The country scene is a romantic setting. It is much more pleasant to
be looking " at the trees, and beasts, and birds and insects, and at
the ploughmen at work in the fields" than to be surrounded by " the
silver stream of traffic through the city the blind windows of the
tower blocks." as in the Seduction. The "bricks", "tower blocks" and
"windows" are all cold, harsh objects - like the poem, which shows a
cold, harsh reality; Tony Kytes uses soft and warm objects, such as
"rabbits" and talking about "what a fine day it is", which makes for a
more romantic and warmer piece of writing. However, the "brambles of
the hedge" could be taken to mean that there is a more unpleasant
element in Tony Kytes.

The transport in Tony Kytes is also more romantic than in the
Seduction, as they are "driving home in the wagon". This is because
they are surrounded by pretty countryside and there are no cars around
to create fumes and noise and pollution to deter form their enjoyment.
Also, each girl believes that they are alone with Tony, without
another person in sight. This allows them to behave in a way that
people in the Seduction cannot. They sit close to Tony and place
"their feet upon the foot-board" which is openly flirtatious for their
time. Whereas in the Seduction the "tower blocks" and surround them,
detracting from their privacy. The only mention of transport in the
Seduction is the vehicles that make up the "silver stream of traffic".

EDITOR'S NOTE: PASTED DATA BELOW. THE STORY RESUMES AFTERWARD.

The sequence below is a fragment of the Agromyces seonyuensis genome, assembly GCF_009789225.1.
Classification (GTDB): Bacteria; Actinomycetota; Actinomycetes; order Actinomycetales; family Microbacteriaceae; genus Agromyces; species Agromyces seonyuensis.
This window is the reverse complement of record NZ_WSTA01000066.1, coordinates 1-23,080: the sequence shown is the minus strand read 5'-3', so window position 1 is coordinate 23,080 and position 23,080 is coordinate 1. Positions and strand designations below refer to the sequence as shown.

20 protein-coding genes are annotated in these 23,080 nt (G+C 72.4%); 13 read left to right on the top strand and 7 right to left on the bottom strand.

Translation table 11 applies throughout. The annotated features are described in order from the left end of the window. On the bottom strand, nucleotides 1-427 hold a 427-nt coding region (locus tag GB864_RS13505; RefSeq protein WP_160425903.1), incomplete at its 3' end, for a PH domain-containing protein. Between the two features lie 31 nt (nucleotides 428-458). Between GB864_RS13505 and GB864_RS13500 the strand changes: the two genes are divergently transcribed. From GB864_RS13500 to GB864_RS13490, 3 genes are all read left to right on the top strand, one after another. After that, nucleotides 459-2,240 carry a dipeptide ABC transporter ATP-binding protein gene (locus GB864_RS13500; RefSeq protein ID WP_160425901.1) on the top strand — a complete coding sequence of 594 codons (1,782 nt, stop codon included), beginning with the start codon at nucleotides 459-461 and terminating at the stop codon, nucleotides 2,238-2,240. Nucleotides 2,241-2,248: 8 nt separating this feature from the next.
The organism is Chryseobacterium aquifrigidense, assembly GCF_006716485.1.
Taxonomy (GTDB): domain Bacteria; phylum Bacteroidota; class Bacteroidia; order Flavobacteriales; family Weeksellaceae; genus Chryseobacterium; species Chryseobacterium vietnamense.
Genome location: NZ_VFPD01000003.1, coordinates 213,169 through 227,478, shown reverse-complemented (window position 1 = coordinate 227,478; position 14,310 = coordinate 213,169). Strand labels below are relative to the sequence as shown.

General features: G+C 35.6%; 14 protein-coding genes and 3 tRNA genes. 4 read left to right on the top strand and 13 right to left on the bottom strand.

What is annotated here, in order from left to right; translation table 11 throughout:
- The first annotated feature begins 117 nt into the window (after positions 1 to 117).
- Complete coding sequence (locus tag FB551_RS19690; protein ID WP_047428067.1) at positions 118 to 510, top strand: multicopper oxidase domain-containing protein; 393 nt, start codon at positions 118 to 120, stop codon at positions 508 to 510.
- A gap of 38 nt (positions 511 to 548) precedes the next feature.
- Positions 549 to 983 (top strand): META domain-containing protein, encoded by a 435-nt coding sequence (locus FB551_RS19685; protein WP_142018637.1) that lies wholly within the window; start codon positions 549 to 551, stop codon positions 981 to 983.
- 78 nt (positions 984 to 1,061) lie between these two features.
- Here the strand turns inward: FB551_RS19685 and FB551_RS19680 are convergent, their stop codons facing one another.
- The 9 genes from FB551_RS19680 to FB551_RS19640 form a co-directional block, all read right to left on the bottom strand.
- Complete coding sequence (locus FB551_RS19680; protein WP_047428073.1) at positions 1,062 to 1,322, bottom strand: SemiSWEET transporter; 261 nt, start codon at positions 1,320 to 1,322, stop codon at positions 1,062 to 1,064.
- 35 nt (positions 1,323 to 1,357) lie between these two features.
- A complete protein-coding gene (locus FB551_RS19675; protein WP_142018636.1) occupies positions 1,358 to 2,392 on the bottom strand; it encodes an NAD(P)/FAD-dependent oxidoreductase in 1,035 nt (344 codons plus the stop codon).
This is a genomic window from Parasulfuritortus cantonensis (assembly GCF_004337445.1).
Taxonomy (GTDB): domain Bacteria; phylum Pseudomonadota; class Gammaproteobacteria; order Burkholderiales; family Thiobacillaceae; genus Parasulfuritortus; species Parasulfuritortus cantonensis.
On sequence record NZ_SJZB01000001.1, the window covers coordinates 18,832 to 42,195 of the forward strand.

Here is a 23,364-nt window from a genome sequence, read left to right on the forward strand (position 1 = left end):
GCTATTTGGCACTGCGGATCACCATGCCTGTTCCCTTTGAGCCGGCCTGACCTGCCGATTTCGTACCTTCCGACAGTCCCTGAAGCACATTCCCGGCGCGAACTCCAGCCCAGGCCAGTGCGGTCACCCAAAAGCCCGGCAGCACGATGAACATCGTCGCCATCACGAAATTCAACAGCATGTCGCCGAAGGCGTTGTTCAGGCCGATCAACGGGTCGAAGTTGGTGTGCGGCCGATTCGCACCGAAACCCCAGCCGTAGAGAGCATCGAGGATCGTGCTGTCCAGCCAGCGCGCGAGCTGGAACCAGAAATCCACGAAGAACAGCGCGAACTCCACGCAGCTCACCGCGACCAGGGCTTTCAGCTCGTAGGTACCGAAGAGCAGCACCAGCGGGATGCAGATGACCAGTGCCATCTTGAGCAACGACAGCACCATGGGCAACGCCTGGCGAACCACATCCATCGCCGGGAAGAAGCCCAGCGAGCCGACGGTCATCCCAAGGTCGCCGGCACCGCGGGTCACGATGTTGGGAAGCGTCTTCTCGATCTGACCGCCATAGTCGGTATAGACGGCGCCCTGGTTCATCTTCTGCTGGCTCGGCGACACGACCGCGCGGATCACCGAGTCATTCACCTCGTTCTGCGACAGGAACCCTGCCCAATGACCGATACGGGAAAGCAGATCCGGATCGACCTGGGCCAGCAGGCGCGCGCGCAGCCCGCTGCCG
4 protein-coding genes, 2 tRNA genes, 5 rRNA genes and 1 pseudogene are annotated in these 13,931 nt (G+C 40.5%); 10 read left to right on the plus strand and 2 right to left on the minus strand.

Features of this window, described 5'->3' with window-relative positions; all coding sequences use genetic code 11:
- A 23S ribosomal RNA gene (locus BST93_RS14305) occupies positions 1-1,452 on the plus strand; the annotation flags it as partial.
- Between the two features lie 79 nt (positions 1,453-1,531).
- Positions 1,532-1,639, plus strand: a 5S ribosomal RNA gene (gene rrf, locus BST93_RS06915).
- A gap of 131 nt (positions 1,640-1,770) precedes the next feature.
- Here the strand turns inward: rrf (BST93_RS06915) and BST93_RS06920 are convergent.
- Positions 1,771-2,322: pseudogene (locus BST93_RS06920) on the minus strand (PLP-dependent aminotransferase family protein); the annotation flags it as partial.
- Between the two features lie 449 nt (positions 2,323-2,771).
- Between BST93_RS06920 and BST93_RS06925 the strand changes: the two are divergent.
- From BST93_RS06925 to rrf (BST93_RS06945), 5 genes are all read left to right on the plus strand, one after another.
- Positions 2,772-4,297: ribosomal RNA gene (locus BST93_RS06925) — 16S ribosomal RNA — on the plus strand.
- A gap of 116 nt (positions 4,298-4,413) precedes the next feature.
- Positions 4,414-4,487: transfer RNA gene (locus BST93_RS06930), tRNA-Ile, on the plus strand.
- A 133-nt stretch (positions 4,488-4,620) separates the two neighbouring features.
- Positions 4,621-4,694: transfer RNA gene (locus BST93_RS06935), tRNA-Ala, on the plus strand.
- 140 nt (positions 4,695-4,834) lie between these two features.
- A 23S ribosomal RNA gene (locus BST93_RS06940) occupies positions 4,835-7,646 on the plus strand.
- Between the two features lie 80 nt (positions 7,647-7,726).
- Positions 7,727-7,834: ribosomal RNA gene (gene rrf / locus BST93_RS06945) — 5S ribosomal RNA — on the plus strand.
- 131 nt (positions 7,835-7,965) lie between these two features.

The young man leads the girl on foot, which can be romantic in its
way, but not in this case.

The clothing in the Seduction is more modern than in Tony Kytes. The
boy is dressed in a "leather jacket" and also caries "a bag", whereas
she wears "high white shoes". This contrast between the black of the
leather and the white of the shoes is reflected in the respective
personalities. He being the dark, evil one - the black one; she being
the pretty, innocent one - the white one.

The clothing of the period in Tony Kytes is mentioned in few quotes.
From the quote "O the petticoats, they went off and the breaches they
went on!" we can imagine that there was one set of attire for women
and another completely different set for the men. This is because this
quote was a part of an impolite song and therefore can be inferred
that the opposite is more normal - meaning that women were unlikely to
wear breaches, or any other sort of masculine attire for that matter.
Instead, women were more inclined to wear gowns or other dresses
("haul up the tails of her gown") with "stockings".

Hannah asks reproachfully at one point "Don't you see I have my bonnet
and jacket on?" and at another point Tony notices "a feather he knew
well - the feather in Milly's hat" this would indicate that women of
the period were more likely to wear some sort of head attire. The men
too also seem to wear hats and, when meeting women, Tony at least is
accustomed to "taking off his hat". This would imply that it was
socially expected of the men to remove their hats in the presence of
women. As not many males in this day and age would think about